Remember, sports come with health benefits baked in.

These can’t be easily replicated by indoor activity. In that spirit, let’s bring back the joy of sports. After all, before we know it, our kids will be grown, out of the house, and most likely… not Lebron James. And that’s okay! Here’s to appreciating the chance to explore such interests without any burden attached to the results. Playing this way just might bring back the fun.

TennisGilda’s Club Westchester is excited to announce their First Annual Tennis and Pickleball Classic event! The event will be held on Thursday, September 7th from 5-8pm at Sunningdale Country Club in Scarsdale.

Guests of the inaugural Tennis and Pickleball Classic will dine on a variety of Tapas treats, toast with a glass of sangria and enjoy a variety of games in between Pickleball and Tennis matches. This is a co-ed event, so grab your spouse, friends or family and join us for friendly competition on the court.

Gilda’s Club Westchester’s FREE programs are sustained through fundraising, grants, private donations, and corporate contributions so they rely on events and major donors to keep their red doors open. This event would not be possible without the commitment of their generous sponsors including: Eve and Brant Brooks, Eye Gallery Scarsdale, Pam and Paul Rubin, Gerri and Andrew Sommers and In Kind sponsors: CandyRox, Vintolgy and Three Birds Printing.

Gilda’s Club Westchester provides individual counseling, support groups, workshops, education and social activities all FREE of charge. Their innovative programs are an essential complement to medical care available to those living with a cancer diagnosis, their family and friends, and those who have lost a loved one to cancer.

For more information or to attend the event please contact Kristen Harris at (914) 644-8844 x 122; or visit our website to purchase tickets:

mixology With forms to sign, books to order, and a million events to mark on your calendar, getting ready for the start of school can be a hassle…but going “back to school” shopping doesn’t have to be! With local malls, boutique stores, online shopping and so much more, it can be hard to know where to start. So with the help of some of our Scarsdale neighbors we compiled a list of go-to stores to make back to school shopping a whole lot easier, and maybe even a little bit fun!

Just around the corner in White Plains, the obvious place to start is the Westchester. After grabbing a “Pink Drink” or some pretzels, older kids and teens are happy to walk around with their friends and check out stores like American Eagle Outfitters, Urban Outfitters, Aerie, and Aritzia among others. But while the mall is host to a Janie and Jack’s, and Nordstrom does have a decent children’s section…families with young children might want to check out venues like Ridge Hill just across the way in Yonkers.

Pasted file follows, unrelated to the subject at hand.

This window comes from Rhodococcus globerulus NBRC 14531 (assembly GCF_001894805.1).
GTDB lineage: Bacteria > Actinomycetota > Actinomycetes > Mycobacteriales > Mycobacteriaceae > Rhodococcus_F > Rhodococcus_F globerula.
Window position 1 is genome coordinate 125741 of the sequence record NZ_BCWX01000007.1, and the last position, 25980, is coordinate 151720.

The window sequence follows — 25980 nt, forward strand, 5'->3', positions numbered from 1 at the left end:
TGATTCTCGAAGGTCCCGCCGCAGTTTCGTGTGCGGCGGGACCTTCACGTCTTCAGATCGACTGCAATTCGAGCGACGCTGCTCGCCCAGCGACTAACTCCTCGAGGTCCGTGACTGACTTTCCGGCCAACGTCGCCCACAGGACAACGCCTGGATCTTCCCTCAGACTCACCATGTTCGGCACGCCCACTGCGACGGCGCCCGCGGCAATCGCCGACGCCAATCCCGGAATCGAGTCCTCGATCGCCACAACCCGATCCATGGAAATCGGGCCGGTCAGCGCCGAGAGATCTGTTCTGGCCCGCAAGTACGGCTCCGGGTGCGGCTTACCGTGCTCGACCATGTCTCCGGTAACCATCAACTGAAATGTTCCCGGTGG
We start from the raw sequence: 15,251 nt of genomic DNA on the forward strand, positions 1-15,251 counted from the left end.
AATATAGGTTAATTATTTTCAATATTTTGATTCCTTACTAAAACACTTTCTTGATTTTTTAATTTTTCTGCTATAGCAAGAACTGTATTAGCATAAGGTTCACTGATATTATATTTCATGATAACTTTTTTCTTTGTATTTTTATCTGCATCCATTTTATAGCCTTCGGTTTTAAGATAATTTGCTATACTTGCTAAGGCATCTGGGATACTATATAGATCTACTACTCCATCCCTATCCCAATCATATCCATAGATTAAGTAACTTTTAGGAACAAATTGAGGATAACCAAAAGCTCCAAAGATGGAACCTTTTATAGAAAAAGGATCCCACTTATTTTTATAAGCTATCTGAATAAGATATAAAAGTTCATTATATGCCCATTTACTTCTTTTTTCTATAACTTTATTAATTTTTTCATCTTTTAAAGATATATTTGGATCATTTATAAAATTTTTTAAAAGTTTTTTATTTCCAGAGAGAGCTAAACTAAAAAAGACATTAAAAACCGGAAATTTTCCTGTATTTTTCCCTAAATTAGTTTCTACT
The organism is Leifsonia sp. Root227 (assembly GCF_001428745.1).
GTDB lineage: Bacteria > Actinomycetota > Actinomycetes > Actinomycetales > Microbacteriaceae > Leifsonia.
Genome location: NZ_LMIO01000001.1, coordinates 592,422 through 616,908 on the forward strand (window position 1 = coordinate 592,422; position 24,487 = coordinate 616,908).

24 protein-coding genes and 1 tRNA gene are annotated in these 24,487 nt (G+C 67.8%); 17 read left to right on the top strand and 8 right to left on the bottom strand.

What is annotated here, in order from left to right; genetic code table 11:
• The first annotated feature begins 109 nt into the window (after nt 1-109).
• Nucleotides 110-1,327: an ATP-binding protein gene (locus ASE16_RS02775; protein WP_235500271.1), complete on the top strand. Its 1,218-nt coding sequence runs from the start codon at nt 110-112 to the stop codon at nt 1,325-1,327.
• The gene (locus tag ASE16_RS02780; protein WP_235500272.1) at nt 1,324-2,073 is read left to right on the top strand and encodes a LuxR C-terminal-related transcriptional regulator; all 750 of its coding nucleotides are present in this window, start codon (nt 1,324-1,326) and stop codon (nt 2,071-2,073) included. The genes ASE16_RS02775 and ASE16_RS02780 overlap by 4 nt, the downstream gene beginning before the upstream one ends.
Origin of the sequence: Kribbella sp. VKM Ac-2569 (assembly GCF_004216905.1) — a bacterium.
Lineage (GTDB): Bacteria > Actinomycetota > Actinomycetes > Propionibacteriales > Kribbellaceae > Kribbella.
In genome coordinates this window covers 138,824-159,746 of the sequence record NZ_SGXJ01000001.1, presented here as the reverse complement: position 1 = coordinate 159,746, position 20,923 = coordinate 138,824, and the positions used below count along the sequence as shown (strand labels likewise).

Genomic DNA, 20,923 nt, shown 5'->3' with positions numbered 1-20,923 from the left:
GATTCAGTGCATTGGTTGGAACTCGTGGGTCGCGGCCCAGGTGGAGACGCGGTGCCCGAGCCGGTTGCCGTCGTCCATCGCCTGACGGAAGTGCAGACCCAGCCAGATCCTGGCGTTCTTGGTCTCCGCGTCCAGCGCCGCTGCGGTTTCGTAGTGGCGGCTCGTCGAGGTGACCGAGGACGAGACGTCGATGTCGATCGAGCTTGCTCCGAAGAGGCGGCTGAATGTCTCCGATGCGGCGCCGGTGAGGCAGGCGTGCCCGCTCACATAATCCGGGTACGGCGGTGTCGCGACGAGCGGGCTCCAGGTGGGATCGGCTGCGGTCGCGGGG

Not only does Ridge Hill (an outdoor shopping mall) offer stores like Gap, Old Navy, and H&M (for kids who are still growing like weeds), it also has a playground, a host of kid-friendly restaurants, Rockin Jump, Monster Minigolf, Legoland, and a movie theater. So you can get all of your shopping done and have a fun-filled outing with the whole family!

While some, like Scarsdale mom and real estate agent Stacey Mayer, prefer the ease of shopping online, those who opt to shop in person (or need to make an in-person return) can also find stores like H&M, Gap, Forever 21, Aeropostale, and Zara at the Cross County Center. Another Scarsdale mom, Nancy Kaplan, loves stores like Zara for the basics but her favorite online stores for young kids are Rockets of Awesome and Lola & the Boys.

When shopping for trendier looks, Mayer is a fan of Denny's on Central Park Avenue in Scarsdale and Lester’s at the Rye Ridge Shopping Center in Rye Ridge. If you are over at Rye Ridge with your teen girl, you might want to pop into Mixology (if you haven’t already visited the one in our village), or Vanilla Sky. A couple doors down, you can find all your sport gear needs at Sport Tech and then pop into Cava, Chipotle, or Dig Inn for lunch.

To-Dao Casey, also a Scarsdale real estate agent and Fox Meadow mom, suggests going a little further afield and believes, “Woodbury Commons is perfect for back to school shopping. While it is kind of a hike, you can make it a full day activity- everyone can bring a friend and there is a store for every style!”

Several Scarsdale teens swear that the only place to shop is down in SoHo and other trendy NYC neighborhoods. But for something a little closer to home, they are also happy to spend a day on Greenwich Avenue in Greenwich where they can find stores like Brandy Melville, Love Shack Fancy, and Roller Rabbit.

Lastly, this list wouldn’t be complete without a suggestion from Scarsdale’s own fashion maven Sandy Krupkin. Krupkin is a fashion consultant and curator of pop up shops in Westchester. She suggests that if you happen to be out east in the Hamptons as summer is winding down, you might want to check out Tenet for your teens as they have a great sale and well-priced shorts and coordinating tees for boys. Krupkin is also a fan of Off Fifth for teens because “they have great elevated basics at a good price. For more fashion inspiration you can follow Krupkin at @sandykrup or @popupwestchester.

If our readers have other favorite go-to stores for all of your back to school needs, please leave your suggestions in the comments!

Wendy MacMillan is a former teacher and a proud mom of two children.